Modern Java Rant

2024 04 02 head

The Java community releases a new version every six months. This is a good thing, it means that the language is evolving at a steady pace.

New language features are added in each release. Much effort is put into improving the performance of the JVM and solving small issues.

The community provides beta releases for developers to test and provide feedback during the six months before the next release. You have the possibility and time to migrate and test your code before the official release.

Security vulnerabilities are patched every three months. This is a dream for agile and DevOps teams.

Sadly, many developers are still using outdated versions of Java, which can lead to security vulnerabilities and other issues.

I try to always work with the current release of Java, but I have to admit that it is not always easy. Below a rant about some of the issues I have encountered. Solving these issues or finding workarounds cost me quite some hours of my time.

IntelliJ IDEA Slow Approach

I love IntelliJ IDEA, but it is slow to support new Java versions. I have an ultimate license for decades and never give up the hope that they will improve their release cycle.

They almost always release a new version of IntelliJ IDEA weeks after the official release of Java. I do not understand why they could not switch their release date to match the Java release date.

The early access program for Java should empower them to test their IDE with the new Java version before the official release.

At least they provide preview support for some of the new JDK features in the current version of IntelliJ IDEA.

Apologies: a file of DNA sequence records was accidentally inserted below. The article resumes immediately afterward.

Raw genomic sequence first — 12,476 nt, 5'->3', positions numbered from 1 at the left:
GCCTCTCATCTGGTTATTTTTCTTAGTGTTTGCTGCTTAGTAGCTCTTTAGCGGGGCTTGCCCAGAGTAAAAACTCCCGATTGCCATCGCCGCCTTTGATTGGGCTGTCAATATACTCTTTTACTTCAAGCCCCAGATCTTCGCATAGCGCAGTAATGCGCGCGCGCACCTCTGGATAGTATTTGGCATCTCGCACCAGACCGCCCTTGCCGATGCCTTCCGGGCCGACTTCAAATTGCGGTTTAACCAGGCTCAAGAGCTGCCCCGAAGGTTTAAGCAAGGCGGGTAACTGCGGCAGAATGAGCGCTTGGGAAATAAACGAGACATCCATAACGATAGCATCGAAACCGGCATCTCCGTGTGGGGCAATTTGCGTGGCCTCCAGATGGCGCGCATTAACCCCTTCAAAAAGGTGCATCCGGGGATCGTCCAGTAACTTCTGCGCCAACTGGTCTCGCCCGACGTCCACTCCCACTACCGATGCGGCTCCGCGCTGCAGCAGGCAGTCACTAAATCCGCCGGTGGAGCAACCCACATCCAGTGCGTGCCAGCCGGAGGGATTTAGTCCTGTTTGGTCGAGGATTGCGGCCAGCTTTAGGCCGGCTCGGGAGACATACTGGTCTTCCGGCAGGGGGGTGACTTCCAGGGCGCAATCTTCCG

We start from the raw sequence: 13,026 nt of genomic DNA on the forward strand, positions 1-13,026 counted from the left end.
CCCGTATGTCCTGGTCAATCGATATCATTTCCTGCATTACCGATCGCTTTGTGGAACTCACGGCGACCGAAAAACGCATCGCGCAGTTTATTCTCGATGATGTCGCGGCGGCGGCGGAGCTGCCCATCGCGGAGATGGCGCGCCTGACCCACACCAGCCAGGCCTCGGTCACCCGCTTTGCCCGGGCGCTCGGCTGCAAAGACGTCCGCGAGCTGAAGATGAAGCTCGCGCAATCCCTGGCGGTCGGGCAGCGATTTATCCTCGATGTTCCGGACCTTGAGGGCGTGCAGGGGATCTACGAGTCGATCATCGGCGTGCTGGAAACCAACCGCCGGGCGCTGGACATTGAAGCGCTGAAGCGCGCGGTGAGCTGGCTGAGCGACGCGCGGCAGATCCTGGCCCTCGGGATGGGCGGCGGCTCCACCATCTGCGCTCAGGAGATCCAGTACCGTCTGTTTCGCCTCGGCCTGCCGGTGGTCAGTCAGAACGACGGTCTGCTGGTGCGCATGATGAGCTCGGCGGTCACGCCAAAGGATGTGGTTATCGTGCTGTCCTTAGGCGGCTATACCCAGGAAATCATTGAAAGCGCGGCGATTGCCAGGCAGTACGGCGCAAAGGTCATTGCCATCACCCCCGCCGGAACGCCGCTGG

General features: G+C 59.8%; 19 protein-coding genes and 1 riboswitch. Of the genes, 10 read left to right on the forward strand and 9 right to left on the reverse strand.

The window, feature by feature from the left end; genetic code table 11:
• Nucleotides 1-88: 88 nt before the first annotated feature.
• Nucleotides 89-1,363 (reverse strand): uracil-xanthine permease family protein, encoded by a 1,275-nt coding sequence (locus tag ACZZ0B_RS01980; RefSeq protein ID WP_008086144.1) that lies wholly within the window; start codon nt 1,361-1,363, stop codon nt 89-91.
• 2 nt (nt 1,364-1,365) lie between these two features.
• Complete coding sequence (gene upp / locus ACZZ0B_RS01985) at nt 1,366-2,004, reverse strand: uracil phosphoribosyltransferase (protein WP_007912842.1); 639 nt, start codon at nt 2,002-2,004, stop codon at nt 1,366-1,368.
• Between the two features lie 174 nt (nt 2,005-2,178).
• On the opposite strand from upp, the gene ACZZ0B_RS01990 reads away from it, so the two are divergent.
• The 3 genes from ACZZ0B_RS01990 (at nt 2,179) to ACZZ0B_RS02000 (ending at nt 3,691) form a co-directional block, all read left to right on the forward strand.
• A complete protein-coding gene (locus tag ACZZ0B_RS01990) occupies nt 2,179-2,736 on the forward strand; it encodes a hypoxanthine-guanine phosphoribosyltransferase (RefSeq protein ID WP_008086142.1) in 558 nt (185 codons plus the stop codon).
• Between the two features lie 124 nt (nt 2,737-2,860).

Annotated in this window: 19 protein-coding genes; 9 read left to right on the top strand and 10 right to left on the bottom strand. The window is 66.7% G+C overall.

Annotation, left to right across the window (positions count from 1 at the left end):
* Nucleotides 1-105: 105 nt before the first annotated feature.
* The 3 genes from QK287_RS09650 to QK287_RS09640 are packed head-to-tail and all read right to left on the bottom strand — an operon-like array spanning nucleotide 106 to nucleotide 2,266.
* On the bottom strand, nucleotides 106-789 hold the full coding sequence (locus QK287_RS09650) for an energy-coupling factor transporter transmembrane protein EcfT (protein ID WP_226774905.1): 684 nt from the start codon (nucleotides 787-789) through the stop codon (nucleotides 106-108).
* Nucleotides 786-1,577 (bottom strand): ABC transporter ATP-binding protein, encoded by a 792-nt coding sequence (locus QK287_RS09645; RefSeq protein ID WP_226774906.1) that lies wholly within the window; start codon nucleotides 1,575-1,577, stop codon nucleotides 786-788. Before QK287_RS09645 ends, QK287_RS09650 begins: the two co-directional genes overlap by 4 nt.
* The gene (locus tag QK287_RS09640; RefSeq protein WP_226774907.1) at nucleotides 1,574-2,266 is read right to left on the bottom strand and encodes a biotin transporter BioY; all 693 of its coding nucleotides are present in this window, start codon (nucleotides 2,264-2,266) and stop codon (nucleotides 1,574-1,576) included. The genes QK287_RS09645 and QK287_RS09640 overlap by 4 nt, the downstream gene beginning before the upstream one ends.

Gradle Collapse

Gradle Build Tool is my preferred build tool.

Gradle community is not capable of delivering a new version of Gradle supporting the current JDK version for months after the official release. The reason is they use old versions of Groovy and Kotlin instead of regularly updating with the current stable versions.

Yes, you can run Gradle with an older version of Java and compile the code with a newer version of Java. It makes your GitHub actions more complex and brittle. The standard GitHub scripts do not support installing multiple JDK versions in the image building your application [1] [2].

JPMS Laggards

I cannot fully modularize my applications due to the lack of support for JPMS in many libraries.

Java Platform Module System is available since Java 9. This version was released on September 21, 2017. Maintainers had seven years to migrate their code to JPMS. The minimal effort is to provide an automatic name.

You have to write one line in your manifest file of your jar file to support JPMS.

The AsciidoctorJ package has still no automatic name. Some Apache libraries have no automatic names. A lot of well-known libraries do not document the automatic name in their documentation.

Javalin Debacle

I like the Javalin REST framework. It is a small and lightweight web framework and uses the Jetty as embedded server. It has build-in support for OpenAPI